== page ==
An important part of your MBA application strategy will be explaining your career progression through your resume and essays. Work history is about more than your job title, the admissions committee wants to understand how you compare to your peers, what you have accomplished both tangibly and in the realm of soft skills, and what your career trajectory might be when you graduate.
What if you have received no formal promotions, have an erratic career path, or were laid off? Even if you have one of these common career challenges, you can demonstrate your excellence in the workplace and your capacity to be a leader and great manager after you graduate from b-school.
Lack of Formal Career Progress
Does your resume show the same job title for the last five years at the same company? Some industries promote employees rarely, and others have a flat structure with little room for a formal climb up the ladder.
Even with a lack of formal title increases, you can use your resume and essays to describe the progress you have made in your career. Think about the most valuable projects and initiatives you have completed, and how your responsibilities and achievements have progressed through the years. If you have not had the opportunity to formally manage people, you can discuss situations where you have managed a project team or cross- functional initiative. Participating in the management of a junior employee can also count towards your management experience. As you build your resume, focus on highlighting achievements that demonstrate your progress through time. Your essays should also demonstrate lessons learned through your career and show that you have progressed in your knowledge and management experience. When your recommenders discuss your credentials they should explain the nature of your workplace if formal promotions are rare, and compare you against your peers to show that you are a super star even if your title doesn’t show it!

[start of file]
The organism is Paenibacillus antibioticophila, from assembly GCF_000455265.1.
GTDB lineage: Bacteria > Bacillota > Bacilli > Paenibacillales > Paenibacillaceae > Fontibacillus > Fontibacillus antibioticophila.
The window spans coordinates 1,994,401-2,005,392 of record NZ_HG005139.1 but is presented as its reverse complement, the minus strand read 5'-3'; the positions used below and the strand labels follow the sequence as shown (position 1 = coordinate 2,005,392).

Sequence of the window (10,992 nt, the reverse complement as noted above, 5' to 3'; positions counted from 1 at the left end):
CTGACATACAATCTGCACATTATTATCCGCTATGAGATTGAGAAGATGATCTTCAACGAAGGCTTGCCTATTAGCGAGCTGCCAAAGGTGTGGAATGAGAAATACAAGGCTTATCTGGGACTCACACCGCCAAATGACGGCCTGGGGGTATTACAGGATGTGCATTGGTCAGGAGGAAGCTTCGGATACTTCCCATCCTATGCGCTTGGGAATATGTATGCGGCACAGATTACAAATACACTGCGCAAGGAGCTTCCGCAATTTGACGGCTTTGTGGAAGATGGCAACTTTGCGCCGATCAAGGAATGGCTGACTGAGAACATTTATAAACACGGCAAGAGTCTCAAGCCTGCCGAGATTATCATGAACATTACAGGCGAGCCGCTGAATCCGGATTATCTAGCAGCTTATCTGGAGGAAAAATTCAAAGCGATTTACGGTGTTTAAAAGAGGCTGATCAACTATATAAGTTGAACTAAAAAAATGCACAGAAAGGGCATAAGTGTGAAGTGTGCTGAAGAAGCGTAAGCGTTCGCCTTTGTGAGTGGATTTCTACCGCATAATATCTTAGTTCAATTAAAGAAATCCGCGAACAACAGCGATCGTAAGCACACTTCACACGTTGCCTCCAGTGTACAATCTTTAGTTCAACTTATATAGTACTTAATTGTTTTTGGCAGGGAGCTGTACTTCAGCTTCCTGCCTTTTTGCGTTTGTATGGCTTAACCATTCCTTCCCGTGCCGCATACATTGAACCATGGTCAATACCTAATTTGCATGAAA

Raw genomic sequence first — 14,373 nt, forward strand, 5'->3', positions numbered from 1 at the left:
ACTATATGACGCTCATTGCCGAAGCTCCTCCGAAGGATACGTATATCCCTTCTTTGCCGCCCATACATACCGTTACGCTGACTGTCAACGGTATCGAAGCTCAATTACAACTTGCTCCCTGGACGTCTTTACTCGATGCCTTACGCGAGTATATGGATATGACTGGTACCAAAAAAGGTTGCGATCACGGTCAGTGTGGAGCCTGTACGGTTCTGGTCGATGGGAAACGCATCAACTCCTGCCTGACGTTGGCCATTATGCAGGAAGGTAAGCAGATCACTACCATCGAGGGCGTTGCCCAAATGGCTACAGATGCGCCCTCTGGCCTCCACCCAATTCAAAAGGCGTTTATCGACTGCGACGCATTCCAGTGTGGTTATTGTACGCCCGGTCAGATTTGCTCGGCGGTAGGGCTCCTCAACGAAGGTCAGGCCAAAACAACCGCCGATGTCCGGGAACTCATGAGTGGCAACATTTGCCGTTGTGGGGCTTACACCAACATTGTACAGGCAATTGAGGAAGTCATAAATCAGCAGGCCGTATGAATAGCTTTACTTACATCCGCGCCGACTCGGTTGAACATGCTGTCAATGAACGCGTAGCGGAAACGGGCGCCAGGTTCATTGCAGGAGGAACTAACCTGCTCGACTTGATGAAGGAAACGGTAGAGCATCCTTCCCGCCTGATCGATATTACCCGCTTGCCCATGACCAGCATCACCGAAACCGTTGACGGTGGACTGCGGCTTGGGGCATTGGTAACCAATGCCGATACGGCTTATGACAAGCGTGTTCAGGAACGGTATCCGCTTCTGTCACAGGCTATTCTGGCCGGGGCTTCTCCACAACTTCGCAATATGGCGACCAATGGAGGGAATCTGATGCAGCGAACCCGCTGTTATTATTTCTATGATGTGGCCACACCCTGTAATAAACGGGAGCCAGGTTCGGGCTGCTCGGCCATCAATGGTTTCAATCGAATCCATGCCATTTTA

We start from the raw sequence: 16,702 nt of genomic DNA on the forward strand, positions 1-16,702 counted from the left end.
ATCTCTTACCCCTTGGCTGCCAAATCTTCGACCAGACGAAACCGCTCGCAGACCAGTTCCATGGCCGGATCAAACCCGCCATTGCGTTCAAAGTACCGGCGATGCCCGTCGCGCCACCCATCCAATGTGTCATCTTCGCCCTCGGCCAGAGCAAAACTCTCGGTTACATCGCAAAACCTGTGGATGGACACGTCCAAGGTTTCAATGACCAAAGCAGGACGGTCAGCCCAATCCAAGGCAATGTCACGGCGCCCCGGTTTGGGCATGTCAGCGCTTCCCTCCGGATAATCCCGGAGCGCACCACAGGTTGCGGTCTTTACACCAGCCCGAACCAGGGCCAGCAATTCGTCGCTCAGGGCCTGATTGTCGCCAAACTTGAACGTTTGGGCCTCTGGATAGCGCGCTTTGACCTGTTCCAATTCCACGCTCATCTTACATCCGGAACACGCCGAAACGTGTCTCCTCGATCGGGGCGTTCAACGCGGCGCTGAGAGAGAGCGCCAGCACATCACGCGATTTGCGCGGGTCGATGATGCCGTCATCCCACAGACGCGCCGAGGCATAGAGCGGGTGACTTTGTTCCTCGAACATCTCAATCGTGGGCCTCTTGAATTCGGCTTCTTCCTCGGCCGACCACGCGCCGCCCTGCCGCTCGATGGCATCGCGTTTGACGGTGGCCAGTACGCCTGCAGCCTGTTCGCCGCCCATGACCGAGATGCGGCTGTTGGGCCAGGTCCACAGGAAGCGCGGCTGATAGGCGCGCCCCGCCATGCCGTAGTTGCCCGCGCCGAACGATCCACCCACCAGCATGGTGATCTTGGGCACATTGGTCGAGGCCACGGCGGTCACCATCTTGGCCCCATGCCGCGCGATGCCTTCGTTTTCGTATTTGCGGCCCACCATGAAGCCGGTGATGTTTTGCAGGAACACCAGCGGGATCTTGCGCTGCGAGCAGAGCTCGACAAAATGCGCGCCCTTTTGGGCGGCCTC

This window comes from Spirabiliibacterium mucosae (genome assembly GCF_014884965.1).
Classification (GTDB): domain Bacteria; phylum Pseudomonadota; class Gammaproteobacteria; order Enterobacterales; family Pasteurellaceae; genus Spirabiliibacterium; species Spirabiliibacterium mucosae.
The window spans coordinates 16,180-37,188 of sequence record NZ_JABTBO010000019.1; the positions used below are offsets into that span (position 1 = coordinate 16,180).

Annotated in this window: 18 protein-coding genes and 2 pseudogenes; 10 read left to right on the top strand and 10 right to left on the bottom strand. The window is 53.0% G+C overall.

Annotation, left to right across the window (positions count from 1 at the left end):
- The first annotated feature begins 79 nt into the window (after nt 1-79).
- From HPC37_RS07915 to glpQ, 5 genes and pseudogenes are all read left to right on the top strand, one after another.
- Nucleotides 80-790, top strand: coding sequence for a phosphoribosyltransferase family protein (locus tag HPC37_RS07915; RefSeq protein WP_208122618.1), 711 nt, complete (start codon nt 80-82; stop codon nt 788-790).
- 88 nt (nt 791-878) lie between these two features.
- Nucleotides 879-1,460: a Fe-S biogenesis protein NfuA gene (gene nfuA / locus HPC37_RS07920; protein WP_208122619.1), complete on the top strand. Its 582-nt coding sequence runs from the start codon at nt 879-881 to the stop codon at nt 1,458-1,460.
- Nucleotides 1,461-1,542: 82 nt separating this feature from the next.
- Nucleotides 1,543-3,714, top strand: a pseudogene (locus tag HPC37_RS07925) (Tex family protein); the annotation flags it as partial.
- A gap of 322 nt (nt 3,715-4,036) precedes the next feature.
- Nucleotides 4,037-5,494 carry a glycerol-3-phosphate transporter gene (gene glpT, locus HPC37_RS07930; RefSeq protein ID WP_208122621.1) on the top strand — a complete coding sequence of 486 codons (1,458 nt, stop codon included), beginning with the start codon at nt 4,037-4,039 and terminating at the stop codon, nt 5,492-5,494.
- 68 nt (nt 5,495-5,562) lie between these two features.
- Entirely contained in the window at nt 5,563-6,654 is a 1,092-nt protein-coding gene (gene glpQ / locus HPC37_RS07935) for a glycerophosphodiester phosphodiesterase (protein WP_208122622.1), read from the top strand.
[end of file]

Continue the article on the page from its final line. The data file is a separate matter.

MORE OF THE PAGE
Erratic Career History
Have you jumped from job to job and industry to industry? This could be a symptom of not knowing exactly what you wanted to do, following opportunity when it arose, or searching for the ideal career for you.
While job hopping can be seen as a weakness, it can also demonstrate that you are dedicated to finding the right career path for you. The main task for you is to lead the admissions reader through your career and make sense out of the chaos. If you have been consistent in job function or industry this task will be simpler, and if not, you should find a thematic thread through your career. Have you consistently sought opportunities to build new ideas or products or do you always lean towards a job that helps others? Whatever passion you have been following, show the admissions committee why it was the right path for you to take. This is an opportunity to show your self-awareness and passion to find a career that is meaningful to you.
Many applicants have faced a layoff in their career. While a job loss is stressful and personally upsetting, a layoff is not necessarily a deal breaker for business school. Many industries are volatile, and with the current economic situation it isn’t usual for an amazing employee to run up against downsizing realities.
Whether you were laid off last week or at the beginning of your career, it’s important to focus on the positive aspects of the situation. When explaining the situation, avoid any bitterness and state the facts clearly. Then explain how you evolved in your career or turned this temporary setback into an opportunity. A lay off can be a great opportunity for soul searching, and might even lead you to start pursuing your career goals before you go to school!
Whatever your career path has been up until this point, you have certainly learned important lessons along the way and now have the opportunity to demonstrate your introspection about both where you have been and where you are going.